How A Pleb Became A Sporty Fastback The VW Way
Images: Sanket Patel
If you tell time using a smart watch, document your holidays on your cell phone camera or believe autonomous driving is the next best thing since sliced bread…then the views expressed below will have you tossing this article to the side. If, however, you are part of the 1% in which none of the above applies, read on.
I was asked by my dear friend & photographer extraordinaire Sanket, to accompany him one morning to have a look at a VW Type 3 Fastback. I didn’t need much persuasion to check out this extremely left field offering from ‘60s VW, where air cooled goodness only meant one thing. Hitler’s love child. The Beetle. This Type 3 was the car designed to shake or try to shake the Beetle image off VW but sadly missed the mark then, as the world was not ready to move on from their favourite love bug. Eventually the Golf did ‘unbeetlefy’ VW, so where does that leave the Type 3?
The Type 3 in question today is a pretty red number lovingly refurbished by veteran restorer Pavan Kadam, who knows, lives, breathes, eats and sleeps air cooled goodness. Walking up to the car, one appreciates peak ‘60s coolness with rain gutters forming character lines, and unmistakable vents on the rear fenders, hinting at the engine layout and orientation. Pavan’s personal flourishes augment its natural good looks with the retrofitted fog lamps doing a very favourable impression of its slightly better-looking cousin: the Karmann Ghia. Fuchs style wheels with the Wolfsburg crest, running on modern rubber tidily wrap up a pristine exterior.
Clicking your way in via the door handle, you’re greeted by a cabin that has retained its charm and quirk, genuinely delighting you with details that are truly period correct. Coin holders replace RFID stickers for your toll gates, and since this was the ‘60s, when smoking was advised by surgeons, there are ashtrays in the front and rear, should your children ask to bum a cigarette off you.
Unhindered by inconvenient crash regulations, this car is roomier than its footprint would suggest, with 4 adults comfortably cruising along and 6ft me stepping into the rear seats without any acrobatics. The distinctly So-Cal louvers add so much character to the rear window, as does the period correct fuse box sitting on the hat shelf. Pavan has changed the audio for a retro-looking modern functioning unit with Bluetooth. Disproportionately good audio, so when Pavan is prodded he cheekily smiles saying there is a subwoofer hidden somewhere.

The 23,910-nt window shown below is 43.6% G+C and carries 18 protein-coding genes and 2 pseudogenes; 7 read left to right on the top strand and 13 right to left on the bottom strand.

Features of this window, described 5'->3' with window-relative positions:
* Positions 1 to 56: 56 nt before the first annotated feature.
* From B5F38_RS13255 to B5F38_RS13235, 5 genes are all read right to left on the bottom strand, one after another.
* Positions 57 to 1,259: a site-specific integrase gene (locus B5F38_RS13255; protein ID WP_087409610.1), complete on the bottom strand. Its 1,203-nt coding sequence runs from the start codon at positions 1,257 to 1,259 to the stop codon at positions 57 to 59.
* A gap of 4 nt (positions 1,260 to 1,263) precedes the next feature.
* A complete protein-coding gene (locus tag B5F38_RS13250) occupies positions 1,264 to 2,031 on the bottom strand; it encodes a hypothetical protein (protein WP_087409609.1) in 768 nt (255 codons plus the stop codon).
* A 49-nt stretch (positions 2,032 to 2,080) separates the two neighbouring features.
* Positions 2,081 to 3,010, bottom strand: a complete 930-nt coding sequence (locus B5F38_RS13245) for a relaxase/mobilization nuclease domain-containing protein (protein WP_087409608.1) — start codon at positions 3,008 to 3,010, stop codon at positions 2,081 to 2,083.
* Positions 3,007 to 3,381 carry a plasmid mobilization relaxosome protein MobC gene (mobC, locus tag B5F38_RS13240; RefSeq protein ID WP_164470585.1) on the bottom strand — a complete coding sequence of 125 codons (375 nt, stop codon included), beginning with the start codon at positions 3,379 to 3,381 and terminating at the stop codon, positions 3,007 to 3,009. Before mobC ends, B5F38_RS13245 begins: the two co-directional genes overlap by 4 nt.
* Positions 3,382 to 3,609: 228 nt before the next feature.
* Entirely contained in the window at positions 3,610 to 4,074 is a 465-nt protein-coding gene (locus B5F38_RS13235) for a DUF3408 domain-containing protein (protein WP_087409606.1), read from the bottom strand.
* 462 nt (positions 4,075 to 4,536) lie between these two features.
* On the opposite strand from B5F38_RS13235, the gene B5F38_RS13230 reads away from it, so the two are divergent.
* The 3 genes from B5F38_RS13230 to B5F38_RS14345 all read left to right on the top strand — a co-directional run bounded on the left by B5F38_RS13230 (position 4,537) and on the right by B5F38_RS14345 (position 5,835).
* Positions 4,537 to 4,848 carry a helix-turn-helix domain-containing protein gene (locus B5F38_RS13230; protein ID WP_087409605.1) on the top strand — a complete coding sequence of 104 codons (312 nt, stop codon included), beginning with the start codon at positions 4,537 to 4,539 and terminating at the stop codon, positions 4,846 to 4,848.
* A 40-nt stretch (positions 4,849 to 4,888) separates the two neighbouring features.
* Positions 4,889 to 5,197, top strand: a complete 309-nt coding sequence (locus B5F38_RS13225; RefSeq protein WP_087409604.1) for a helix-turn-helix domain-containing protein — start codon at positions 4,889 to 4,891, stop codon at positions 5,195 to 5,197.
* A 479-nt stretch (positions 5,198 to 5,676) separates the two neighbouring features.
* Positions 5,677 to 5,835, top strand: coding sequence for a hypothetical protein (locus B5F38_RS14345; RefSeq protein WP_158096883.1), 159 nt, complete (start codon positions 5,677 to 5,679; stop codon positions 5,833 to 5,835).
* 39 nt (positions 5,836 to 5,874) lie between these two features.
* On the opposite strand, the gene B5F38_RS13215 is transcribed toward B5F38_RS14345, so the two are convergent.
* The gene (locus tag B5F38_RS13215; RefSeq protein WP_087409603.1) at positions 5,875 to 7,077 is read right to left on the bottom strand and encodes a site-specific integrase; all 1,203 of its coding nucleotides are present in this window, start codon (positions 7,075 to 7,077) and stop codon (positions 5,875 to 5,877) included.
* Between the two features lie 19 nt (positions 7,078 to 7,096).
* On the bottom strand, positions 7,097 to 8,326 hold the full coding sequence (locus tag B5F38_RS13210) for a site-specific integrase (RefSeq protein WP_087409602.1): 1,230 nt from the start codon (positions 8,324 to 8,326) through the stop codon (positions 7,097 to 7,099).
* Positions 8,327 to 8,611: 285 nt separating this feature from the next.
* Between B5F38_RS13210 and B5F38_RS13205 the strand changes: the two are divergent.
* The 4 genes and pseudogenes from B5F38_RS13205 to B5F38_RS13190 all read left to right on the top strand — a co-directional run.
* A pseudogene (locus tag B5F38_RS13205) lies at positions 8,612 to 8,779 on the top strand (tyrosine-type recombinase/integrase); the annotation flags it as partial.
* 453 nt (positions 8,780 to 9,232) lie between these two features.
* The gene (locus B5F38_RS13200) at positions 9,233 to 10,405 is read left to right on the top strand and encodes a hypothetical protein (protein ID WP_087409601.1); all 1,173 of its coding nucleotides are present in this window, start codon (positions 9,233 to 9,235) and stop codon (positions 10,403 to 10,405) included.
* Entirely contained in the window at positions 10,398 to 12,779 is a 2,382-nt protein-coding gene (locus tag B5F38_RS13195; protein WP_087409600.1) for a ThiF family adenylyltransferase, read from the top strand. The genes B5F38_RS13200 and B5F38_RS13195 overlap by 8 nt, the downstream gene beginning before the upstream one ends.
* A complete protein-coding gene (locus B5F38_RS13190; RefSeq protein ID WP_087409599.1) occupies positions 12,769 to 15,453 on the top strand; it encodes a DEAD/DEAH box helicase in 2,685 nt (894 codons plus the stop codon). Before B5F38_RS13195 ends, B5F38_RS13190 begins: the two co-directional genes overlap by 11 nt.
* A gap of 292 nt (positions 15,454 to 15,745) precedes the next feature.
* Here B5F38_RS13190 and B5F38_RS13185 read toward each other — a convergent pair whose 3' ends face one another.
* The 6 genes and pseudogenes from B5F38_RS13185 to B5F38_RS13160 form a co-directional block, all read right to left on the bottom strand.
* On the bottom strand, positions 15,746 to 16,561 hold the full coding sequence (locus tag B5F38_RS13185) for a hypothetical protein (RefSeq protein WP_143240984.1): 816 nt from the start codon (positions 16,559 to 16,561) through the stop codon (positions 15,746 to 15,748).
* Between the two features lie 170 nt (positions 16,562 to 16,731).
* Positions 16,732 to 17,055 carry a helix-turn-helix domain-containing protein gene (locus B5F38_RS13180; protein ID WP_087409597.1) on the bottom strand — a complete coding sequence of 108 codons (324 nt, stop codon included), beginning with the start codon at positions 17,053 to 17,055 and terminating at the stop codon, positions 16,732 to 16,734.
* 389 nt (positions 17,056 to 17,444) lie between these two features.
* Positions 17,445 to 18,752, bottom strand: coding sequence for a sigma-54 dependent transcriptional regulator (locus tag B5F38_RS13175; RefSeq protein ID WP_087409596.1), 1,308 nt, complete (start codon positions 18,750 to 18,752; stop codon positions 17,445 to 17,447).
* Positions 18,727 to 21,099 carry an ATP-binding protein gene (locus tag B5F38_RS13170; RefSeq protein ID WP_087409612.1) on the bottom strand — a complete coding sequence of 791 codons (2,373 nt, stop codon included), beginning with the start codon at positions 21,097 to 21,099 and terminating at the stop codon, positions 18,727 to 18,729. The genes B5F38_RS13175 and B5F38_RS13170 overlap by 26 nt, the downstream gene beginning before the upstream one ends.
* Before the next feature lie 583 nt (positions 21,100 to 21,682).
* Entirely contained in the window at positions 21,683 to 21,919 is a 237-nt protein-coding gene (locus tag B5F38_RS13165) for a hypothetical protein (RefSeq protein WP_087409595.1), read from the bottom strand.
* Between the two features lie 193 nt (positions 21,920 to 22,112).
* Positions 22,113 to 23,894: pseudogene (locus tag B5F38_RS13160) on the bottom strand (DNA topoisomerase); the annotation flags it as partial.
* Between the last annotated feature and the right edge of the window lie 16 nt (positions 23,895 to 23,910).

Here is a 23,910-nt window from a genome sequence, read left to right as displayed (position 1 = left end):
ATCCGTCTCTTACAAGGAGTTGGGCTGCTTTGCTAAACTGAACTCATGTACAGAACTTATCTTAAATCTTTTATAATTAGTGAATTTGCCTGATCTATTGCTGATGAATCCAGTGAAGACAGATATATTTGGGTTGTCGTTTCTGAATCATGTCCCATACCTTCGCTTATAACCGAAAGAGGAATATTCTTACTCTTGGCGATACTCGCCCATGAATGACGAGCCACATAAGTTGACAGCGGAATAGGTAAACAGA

Popping open the rear of this gorgeous fastback, reveals a 1600 which has been subject to some tuning, as precise as something musicians before a concert would be proud of. Twin Weber carburetors do the duty of fuelling this flat 4 air cooled motor; and on the practicality side, it has an external oil cooler and Bergman Porsche fan kit for better cooling. Pavan has also designed a fire suppressant system in the engine bay which immediately douses any rogue flames, should the situation arise.
This flat 4 1600 runs W100 Engle cams, ported, polished and grooved head and a new counter weighted crank shaft that seems to have been made by Leica (it is made by SCAT performance) with its mesmerizing billet aluminum details. Clearly a visual show to match the go! The car sounds the business too, turning heads wherever it goes with a custom exhaust and header setup fabricated in the UK. The tone is bassy, purposeful, sporty and never obnoxious, playing a perfect symphony with the intakes and the Weber carbs.
After some persuasion, I acquiesce to take the wheel of this painstakingly restored machine. Of course fuel-injection-spoiled-me stalled the car as we set off and Pavan suggested giving it some (more) accelerator and letting go. Promptly this car moves forward very energetically, carbs and exhaust singing their merry tune confusing your butt dyno. The gear shift is very different to anything you’d experience today with long but precise throws slinking the tall geared 4 speed home into its slots.
It’s not vague by any stretch but the gates are very slim so you have to be precise with your movement lest you miss a gear. The unassisted steering offers plenty of chatter with tangible texture of front wheel grip coming in through the thin-rimmed Bakelite steering wheel, a real joy to hold.
Does this car have a place today? Classics make an amazing case for themselves to revisit familiar roads and opening a new dimension to them.
How you view your favourite road changes dramatically when viewed through the prism of the past—and for this feeling alone, one must not let practicality poison passion; they should instead dip their toes into sampling classic car culture with every chance they get.
Sign in or become a deRivaz & Ives member to join the conversation.
Just enter your email below to get a log in link.